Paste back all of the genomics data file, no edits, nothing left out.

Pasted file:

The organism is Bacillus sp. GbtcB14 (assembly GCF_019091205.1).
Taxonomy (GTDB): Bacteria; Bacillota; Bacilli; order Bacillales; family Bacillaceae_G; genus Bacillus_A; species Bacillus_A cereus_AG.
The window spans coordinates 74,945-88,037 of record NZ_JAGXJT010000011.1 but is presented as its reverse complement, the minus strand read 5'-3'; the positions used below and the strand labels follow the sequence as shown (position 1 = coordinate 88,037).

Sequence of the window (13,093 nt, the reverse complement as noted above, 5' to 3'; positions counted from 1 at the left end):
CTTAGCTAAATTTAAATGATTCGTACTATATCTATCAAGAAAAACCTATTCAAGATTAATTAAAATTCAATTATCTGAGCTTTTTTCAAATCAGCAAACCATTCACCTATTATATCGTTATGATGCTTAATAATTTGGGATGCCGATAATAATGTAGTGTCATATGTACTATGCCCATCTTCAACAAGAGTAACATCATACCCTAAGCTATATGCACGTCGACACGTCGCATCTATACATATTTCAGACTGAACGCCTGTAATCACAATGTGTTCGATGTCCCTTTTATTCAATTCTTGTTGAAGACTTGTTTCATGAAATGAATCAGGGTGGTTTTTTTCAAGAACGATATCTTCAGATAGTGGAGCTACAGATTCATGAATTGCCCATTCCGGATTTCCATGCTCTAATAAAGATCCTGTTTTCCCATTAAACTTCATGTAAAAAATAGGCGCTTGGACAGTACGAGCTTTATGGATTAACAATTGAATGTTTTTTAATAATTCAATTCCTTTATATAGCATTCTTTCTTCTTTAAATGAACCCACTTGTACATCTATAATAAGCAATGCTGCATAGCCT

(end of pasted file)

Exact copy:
The organism is Bacillus sp. GbtcB14 (assembly GCF_019091205.1).
Taxonomy (GTDB): Bacteria; Bacillota; Bacilli; order Bacillales; family Bacillaceae_G; genus Bacillus_A; species Bacillus_A cereus_AG.
The window spans coordinates 74,945-88,037 of record NZ_JAGXJT010000011.1 but is presented as its reverse complement, the minus strand read 5'-3'; the positions used below and the strand labels follow the sequence as shown (position 1 = coordinate 88,037).

Sequence of the window (13,093 nt, the reverse complement as noted above, 5' to 3'; positions counted from 1 at the left end):
CTTAGCTAAATTTAAATGATTCGTACTATATCTATCAAGAAAAACCTATTCAAGATTAATTAAAATTCAATTATCTGAGCTTTTTTCAAATCAGCAAACCATTCACCTATTATATCGTTATGATGCTTAATAATTTGGGATGCCGATAATAATGTAGTGTCATATGTACTATGCCCATCTTCAACAAGAGTAACATCATACCCTAAGCTATATGCACGTCGACACGTCGCATCTATACATATTTCAGACTGAACGCCTGTAATCACAATGTGTTCGATGTCCCTTTTATTCAATTCTTGTTGAAGACTTGTTTCATGAAATGAATCAGGGTGGTTTTTTTCAAGAACGATATCTTCAGATAGTGGAGCTACAGATTCATGAATTGCCCATTCCGGATTTCCATGCTCTAATAAAGATCCTGTTTTCCCATTAAACTTCATGTAAAAAATAGGCGCTTGGACAGTACGAGCTTTATGGATTAACAATTGAATGTTTTTTAATAATTCAATTCCTTTATATAGCATTCTTTCTTCTTTAAATGAACCCACTTGTACATCTATAATAAGCAATGCTGCATAGCCT